Publisher: Open Road Media.
Genre: Holocaust, World War II, Berlin, Germany.
Source: Free copy from NetGalley, and Open Road Media in exchange for a review.
Rating: 5 stars for excellent.
Link @ Amazon: The Last Jews in Berlin.
Additional link to read more information on Adolf Hitler and the Nazi Party.
Adolf Hitler became the chancellor and later Fuhrer of Germany beginning in 1933. Hitler and the Nazi Party (National-sozialistische Deutsche Arbeiterpartei) had become the political force. In 1933, there were 160,000 Jews living in Berlin. At the end of World War II, there were less than 1000 Jews living in Berlin. Leonard Gross interviewed and studied the testimonies of Jews who survived living in Berlin during the entire war. An important rule was the life stories had to be validated.
The Last Jews in Berlin answered two questions I'd had for many years: Were there Jews who survived living in Berlin during WWII? How did they survive?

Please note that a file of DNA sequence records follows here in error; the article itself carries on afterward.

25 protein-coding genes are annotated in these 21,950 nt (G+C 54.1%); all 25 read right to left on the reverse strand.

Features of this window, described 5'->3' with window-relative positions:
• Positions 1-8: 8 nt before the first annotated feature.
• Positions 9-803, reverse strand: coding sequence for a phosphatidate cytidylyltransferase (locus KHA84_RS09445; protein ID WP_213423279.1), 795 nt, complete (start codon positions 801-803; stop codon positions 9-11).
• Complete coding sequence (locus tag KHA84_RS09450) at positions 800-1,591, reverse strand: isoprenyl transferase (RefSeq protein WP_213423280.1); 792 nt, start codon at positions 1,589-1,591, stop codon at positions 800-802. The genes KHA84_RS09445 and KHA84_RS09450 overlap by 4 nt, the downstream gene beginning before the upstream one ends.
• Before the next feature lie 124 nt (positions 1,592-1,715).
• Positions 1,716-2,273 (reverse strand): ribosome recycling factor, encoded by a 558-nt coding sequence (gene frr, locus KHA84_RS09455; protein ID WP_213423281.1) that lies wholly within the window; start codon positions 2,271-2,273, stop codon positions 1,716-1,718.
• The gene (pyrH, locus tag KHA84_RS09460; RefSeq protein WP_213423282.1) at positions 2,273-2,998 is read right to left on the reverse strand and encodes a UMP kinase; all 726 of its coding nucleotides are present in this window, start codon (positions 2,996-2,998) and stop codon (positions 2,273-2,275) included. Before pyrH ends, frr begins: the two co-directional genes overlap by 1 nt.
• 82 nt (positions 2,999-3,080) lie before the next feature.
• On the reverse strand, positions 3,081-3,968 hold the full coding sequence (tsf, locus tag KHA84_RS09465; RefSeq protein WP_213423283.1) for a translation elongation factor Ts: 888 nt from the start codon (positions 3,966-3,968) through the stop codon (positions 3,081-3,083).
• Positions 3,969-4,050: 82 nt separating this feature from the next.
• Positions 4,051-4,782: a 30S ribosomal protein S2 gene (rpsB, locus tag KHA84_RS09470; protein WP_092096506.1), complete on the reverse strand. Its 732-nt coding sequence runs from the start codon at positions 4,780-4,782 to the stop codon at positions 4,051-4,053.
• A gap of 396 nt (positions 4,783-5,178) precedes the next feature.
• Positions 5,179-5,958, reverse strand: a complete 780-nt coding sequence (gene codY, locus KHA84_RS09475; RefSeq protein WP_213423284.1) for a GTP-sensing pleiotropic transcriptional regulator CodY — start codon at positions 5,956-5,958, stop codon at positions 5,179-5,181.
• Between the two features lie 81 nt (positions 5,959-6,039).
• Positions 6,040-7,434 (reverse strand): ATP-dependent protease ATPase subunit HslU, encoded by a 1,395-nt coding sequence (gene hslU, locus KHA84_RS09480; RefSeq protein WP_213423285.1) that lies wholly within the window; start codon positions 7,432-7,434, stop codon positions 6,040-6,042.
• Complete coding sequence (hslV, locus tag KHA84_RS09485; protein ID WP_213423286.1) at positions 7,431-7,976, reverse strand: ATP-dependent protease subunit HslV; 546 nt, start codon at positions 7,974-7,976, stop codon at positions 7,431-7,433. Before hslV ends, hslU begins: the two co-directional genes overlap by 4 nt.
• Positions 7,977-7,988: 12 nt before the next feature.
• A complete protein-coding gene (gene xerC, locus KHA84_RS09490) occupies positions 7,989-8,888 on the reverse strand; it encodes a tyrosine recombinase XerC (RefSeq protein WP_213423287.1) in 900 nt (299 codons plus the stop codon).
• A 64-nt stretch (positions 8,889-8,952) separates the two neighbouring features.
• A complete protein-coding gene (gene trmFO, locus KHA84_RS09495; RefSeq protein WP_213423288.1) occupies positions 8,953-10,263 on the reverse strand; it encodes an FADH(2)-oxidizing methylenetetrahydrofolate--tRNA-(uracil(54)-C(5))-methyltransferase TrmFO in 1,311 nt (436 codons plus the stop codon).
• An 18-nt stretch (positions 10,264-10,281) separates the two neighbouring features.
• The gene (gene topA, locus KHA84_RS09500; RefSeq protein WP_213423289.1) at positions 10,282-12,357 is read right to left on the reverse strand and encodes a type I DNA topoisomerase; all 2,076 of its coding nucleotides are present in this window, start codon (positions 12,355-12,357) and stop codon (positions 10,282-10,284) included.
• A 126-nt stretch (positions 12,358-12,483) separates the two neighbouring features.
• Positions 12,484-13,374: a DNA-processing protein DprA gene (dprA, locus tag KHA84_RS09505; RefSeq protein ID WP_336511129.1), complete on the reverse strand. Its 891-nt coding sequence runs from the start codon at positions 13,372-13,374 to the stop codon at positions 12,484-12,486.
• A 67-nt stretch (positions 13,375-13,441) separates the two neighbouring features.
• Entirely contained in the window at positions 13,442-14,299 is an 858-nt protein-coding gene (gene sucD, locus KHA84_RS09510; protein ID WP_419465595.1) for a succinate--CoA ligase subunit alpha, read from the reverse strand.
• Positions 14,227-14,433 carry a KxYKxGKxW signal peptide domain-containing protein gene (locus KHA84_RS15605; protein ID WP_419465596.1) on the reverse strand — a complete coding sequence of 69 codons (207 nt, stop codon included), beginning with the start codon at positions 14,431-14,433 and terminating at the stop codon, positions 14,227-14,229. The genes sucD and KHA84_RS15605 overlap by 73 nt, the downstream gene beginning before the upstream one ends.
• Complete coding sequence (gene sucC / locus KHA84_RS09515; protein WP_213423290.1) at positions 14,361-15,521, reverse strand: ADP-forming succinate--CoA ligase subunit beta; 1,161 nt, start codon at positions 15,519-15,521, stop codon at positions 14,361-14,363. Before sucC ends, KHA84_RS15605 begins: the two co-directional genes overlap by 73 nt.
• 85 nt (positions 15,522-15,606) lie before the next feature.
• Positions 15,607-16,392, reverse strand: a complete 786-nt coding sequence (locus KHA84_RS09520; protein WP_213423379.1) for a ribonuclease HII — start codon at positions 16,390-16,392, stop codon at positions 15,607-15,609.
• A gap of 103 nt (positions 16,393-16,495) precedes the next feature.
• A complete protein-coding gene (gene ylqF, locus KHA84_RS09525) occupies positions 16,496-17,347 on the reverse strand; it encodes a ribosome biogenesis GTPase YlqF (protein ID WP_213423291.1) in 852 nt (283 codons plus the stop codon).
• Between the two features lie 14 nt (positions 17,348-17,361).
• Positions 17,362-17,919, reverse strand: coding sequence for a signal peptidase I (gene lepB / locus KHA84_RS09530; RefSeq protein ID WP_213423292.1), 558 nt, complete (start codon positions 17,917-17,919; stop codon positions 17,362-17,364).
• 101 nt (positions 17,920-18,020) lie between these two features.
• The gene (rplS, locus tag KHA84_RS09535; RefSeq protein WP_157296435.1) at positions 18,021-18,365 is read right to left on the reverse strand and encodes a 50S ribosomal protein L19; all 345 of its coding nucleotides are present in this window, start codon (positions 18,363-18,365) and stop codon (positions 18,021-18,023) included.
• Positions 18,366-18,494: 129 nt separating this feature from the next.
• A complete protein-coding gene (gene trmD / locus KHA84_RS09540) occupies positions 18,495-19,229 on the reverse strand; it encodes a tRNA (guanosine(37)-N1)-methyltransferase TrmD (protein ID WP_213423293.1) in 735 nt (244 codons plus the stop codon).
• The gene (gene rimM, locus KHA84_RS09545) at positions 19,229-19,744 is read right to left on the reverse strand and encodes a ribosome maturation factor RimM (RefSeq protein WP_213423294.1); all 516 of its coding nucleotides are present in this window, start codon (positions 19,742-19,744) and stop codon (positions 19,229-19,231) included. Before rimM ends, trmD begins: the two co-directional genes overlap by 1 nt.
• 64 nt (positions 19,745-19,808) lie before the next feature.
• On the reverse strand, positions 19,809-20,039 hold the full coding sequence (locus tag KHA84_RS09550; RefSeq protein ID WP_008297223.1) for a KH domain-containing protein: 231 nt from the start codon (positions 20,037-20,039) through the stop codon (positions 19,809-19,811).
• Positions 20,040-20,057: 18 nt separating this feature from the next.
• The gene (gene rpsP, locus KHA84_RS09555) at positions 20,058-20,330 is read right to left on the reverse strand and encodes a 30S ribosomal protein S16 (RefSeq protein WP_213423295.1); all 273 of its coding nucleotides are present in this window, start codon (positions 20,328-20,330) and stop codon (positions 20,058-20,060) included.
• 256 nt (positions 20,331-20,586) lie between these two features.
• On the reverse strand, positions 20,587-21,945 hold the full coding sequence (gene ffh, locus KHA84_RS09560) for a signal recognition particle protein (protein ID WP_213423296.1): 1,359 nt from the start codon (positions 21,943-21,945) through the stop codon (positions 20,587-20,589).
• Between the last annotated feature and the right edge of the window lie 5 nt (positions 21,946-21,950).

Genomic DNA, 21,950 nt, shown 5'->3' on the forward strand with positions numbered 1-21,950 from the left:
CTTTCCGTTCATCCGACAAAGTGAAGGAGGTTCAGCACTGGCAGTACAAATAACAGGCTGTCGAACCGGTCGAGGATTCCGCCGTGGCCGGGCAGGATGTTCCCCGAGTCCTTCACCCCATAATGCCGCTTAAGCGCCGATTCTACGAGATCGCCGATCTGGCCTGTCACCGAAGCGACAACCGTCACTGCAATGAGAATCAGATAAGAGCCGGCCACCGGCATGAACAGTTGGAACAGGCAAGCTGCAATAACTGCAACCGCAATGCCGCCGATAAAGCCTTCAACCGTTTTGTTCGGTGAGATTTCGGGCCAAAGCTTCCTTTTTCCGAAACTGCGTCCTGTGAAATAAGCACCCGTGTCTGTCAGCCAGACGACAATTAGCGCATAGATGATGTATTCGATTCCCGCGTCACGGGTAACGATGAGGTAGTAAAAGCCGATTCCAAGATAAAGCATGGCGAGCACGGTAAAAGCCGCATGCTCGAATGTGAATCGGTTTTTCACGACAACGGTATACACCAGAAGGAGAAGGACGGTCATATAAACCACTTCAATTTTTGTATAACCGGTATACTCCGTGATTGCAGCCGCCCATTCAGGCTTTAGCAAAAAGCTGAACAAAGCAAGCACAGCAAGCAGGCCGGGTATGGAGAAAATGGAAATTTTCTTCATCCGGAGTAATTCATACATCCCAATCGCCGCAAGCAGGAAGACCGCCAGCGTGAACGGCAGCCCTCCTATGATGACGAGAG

They not only survived the Nazi's planned scourge, round-up, deportation, and death. They also survived the Jews who "worked" for the Nazi's to find and capture Jews who were in hiding. They survived starvation. They survived the bombings. They survived sickness. They survived their own fears and madness.
Several men and women's stories are shared. The chapters move back and forth between them. I did not have a problem keeping up with the rhythm of the writing.
The book is divided into sections pertaining to history. For example: Eastern Front (war on the Eastern Front with the Soviet Union) and Deliverance (the end of the war.)
The book has differing examples of survivors. For example: a young female seamstress, versus a tough-minded jewelry business man who has a young family.
I saw the background of historical and political events, and the everyday people who were dramatically affected by it.
Lastly, the people who stood-up in defiance against Nazism by hiding Jews. Often these rescuers were arrested and murdered.
The Last Jews in Berlin is an amazing compilation of survivor stories. I'm thankful to have been able to read and review this gem.